For a few years in corporate holiday culture, largely due to the recession, chestnuts were left to roast and gone was the holiday office party and traditional champagne toast. A study conducted by the Society for Human Resource Management in 2015 showed that 30 percent of companies declined to host any kind of holiday party.

Don’t blame the loss of the holiday office party on coal in the stockings of HR employees. Cast responsibility on the recession. And, even though the economy has improved as 2017 wraps up and the corporate planning scene appears to be experiencing a Renaissance, budgets and time constraints still pose real restraints for many. So how do the Valley’s holiday hosts recommend reviving the holiday spirit without draining company resources?

Nix the nog

“Alcohol consumption is often underestimated,” cautions Paul Rossi, director of food and beverage for the JW Marriott Camelback Inn Resort & Spa.

If removing alcohol from the menu seems too Scrooge-like, there are options to help keep the booze budget from skyrocketing.

For example, Rossi suggests exclusively offering beer and wine rather than a full bar.

Another means of keeping alcohol consumption under control is providing drink tickets for guests. Distributing two drink tickets per guest (or even couple) can significantly reduce the bill for booze.

Simply having a discussion with the venue point person can also help to limit gray areas.

“We prepare a detailed cost sheet for the planner and estimate a higher number of drinks per person, so there are no big surprises with the final bill,” Rossi says.

Be adventurous with your advent calendar

There are other ways to maximize corporate holiday party cost savings.

“One of the ways that companies can still recognize their employees and celebrate the holidays would be to host a holiday luncheon,” says Melanie Volkers, director of sales and marketing for the Hermosa Inn. “Not only is it more cost-effective than a dinner, it’s also beneficial to the employees since it doesn’t interfere with their personal time since it can be held during work hours.”

Being flexible, not only with the timing of a corporate holiday party but with dates is another tactic for which experts unanimously agree can be a budget saver.

“January and February are more affordable months to throw a holiday party,” says Lee Smith, Hotel Valley Ho’s director of catering and conference services. “While not traditional, we are seeing more and more companies go this route. It’s a fun way to kick off the New Year and also helps eliminate conflicting dates on a busy holiday calendar.”

If the idea of managing mistletoe beyond the traditional festive months is too taxing, there are still ways to be creative when it comes to the calendar – even if booking a venue outside of the recommended six-to-nine month, holiday-booking window.

“If you are flexible and can consider a weekday, you can wait a bit longer to book,” Volkers says. “We always have a push to re-sign our holiday clients in January and then again in June/July to guarantee they get the dates they want.”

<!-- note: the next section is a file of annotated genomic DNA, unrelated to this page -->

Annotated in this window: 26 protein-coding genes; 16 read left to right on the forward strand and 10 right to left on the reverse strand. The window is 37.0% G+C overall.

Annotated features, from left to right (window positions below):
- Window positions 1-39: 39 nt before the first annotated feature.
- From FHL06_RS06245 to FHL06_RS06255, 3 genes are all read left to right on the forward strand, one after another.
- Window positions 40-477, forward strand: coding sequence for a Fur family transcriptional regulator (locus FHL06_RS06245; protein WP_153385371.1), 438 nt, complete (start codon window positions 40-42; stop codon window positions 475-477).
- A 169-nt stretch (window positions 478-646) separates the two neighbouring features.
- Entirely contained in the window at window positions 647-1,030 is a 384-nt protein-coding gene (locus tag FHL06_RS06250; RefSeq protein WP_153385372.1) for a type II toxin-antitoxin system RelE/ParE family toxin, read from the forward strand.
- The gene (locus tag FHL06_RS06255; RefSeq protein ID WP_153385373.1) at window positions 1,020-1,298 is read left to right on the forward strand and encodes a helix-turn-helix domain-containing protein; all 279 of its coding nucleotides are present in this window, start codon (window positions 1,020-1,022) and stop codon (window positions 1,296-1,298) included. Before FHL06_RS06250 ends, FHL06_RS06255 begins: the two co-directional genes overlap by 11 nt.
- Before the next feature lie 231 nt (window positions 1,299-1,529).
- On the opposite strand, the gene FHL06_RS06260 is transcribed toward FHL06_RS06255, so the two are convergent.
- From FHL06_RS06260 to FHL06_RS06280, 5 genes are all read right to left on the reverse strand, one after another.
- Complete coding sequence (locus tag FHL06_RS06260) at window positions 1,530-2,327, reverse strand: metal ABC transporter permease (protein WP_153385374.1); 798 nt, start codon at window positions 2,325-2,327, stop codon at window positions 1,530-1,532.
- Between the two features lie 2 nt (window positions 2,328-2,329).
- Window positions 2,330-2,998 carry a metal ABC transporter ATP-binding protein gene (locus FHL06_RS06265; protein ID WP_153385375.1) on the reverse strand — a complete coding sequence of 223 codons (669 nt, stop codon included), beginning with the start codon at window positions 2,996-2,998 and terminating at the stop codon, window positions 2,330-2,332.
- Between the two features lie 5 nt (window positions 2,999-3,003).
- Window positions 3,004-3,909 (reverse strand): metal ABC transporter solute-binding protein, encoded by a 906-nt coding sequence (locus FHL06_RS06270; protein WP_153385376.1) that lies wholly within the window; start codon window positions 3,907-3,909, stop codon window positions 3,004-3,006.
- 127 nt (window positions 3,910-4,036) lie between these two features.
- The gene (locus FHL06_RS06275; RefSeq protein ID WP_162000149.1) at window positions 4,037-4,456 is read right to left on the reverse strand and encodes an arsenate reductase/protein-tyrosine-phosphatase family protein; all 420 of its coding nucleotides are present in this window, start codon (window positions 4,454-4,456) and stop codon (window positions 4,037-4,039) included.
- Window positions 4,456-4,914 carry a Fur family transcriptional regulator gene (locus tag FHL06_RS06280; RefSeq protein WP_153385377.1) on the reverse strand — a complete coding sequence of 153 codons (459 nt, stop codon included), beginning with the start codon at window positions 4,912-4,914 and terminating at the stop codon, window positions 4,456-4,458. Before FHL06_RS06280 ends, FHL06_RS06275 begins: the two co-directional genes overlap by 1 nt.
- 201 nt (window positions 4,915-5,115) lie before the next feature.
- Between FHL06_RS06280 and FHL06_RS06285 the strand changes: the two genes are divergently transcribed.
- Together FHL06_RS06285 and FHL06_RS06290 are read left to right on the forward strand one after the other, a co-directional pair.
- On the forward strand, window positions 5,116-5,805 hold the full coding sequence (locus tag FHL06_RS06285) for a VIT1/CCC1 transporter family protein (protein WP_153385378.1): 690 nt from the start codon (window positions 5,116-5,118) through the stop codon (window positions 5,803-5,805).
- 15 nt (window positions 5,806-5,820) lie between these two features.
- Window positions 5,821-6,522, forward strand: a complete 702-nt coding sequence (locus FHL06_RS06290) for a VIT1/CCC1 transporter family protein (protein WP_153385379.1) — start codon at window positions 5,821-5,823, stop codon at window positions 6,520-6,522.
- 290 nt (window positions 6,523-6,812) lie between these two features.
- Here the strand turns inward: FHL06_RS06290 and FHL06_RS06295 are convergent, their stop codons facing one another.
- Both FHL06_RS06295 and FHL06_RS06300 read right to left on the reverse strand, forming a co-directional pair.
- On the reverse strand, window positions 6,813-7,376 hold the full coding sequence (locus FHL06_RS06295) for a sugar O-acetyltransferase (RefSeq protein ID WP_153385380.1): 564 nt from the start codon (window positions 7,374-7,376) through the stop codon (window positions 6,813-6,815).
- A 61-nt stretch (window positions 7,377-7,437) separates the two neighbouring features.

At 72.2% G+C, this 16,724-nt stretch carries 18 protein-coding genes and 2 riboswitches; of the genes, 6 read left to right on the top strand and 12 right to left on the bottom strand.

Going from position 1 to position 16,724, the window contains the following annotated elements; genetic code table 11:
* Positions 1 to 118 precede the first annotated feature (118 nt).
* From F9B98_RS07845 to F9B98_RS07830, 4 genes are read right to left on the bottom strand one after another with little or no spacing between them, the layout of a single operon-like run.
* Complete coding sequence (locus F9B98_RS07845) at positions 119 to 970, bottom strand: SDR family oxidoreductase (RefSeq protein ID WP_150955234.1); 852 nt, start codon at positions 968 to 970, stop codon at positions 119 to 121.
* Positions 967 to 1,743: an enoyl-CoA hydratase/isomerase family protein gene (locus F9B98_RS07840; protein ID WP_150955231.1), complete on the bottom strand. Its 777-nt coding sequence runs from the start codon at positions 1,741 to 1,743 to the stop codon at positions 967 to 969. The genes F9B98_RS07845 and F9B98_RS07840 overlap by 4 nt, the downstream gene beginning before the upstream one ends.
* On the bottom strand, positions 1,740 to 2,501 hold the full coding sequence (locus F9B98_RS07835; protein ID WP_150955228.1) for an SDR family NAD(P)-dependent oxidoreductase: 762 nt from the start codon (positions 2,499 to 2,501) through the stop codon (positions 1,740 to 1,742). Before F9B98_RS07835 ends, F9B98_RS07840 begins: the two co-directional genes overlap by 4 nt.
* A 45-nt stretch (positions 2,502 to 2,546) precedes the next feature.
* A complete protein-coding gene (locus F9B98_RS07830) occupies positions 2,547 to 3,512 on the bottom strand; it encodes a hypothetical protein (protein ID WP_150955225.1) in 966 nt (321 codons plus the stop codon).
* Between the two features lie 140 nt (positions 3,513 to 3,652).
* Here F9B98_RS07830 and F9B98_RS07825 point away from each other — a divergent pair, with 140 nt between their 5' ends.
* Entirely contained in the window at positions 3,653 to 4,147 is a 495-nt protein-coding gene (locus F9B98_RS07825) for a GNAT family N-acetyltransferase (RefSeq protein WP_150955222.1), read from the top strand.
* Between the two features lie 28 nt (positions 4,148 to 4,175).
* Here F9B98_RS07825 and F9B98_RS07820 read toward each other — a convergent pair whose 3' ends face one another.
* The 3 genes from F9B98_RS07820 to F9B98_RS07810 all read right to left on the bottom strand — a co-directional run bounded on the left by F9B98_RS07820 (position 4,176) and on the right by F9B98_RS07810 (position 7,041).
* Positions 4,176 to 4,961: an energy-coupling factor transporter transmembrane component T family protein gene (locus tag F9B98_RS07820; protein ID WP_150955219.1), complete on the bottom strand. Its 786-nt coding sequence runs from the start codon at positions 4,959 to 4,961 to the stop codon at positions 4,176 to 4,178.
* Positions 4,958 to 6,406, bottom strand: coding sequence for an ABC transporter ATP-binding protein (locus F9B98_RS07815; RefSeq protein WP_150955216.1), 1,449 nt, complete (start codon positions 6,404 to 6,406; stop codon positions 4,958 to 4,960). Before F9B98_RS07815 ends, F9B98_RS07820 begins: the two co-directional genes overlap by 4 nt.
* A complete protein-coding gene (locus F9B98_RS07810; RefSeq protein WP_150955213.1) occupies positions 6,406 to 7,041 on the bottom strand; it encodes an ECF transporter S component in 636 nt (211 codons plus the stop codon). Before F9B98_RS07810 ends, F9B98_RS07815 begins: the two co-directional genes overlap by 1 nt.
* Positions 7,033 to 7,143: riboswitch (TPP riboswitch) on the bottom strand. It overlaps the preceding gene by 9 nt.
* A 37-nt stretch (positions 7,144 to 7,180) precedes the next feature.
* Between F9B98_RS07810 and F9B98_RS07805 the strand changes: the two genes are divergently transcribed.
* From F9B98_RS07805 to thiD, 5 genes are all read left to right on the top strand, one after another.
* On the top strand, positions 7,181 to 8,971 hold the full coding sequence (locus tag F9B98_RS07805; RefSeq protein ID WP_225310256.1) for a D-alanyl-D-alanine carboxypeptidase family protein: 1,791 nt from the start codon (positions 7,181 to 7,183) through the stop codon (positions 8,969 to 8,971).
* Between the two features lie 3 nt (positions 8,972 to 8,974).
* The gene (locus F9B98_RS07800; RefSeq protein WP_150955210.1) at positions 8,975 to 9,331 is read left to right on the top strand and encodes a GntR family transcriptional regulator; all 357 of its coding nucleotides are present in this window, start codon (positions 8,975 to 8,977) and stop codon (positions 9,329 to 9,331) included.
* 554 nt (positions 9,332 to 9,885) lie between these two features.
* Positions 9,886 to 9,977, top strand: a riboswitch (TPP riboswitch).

Yuletide with fun on the side

It’s one thing to be creative with budgeting. It’s an entirely different matter to keep employees “eyes all a-glow.” How can holiday inspiration be infused back into the holiday office party?

“A great holiday party needs a well-thought-out theme,” Smith says. “Some unique themes we’ve seen are murder mysteries, statement balloons, tech-focused events and chef stations. Guests love the interaction element and it adds a special touch.”

Consider another 2017 company party trend: holiday movie themes. Since classics such as “A Christmas Story,” “A Charlie Brown Christmas” and “It’s a Wonderful Life,” cross generations, forming a theme that centers on one of these movies will appeal to many, while not being overly cumbersome to pull off.

For example, if a corporate party planner picked “A Christmas Story,” the movie could be showcased throughout the event, with 1940-inspired décor complete with the infamous “leg lamp.” For a fun twist, instead of traditional festive fare, Chinese food can be served.

The important thing to remember is not to be overwhelmed at the prospect of party logistics. An open conversation with a potential venue operator can eliminate unnecessary worry, and consulting with a professional party planner can make all the difference.

“Think of the flow of how you would like the event to go,” Volkers says. “Will there be any announcements, celebrations or giveaways? If so, work with your catering manager so that the flow of your evening pairs nicely with the flow of service.”

Experts also encourage remaining open and flexible – even before the initial holiday office party planning takes place.

 “There can be a misconception that resort hotels are too expensive for a party,” Smith says, “but it really is the best deal. Once a planner gets the costs for renting chairs, linen and décor, they quickly appreciate the value we provide, not to mention the great service and locale.”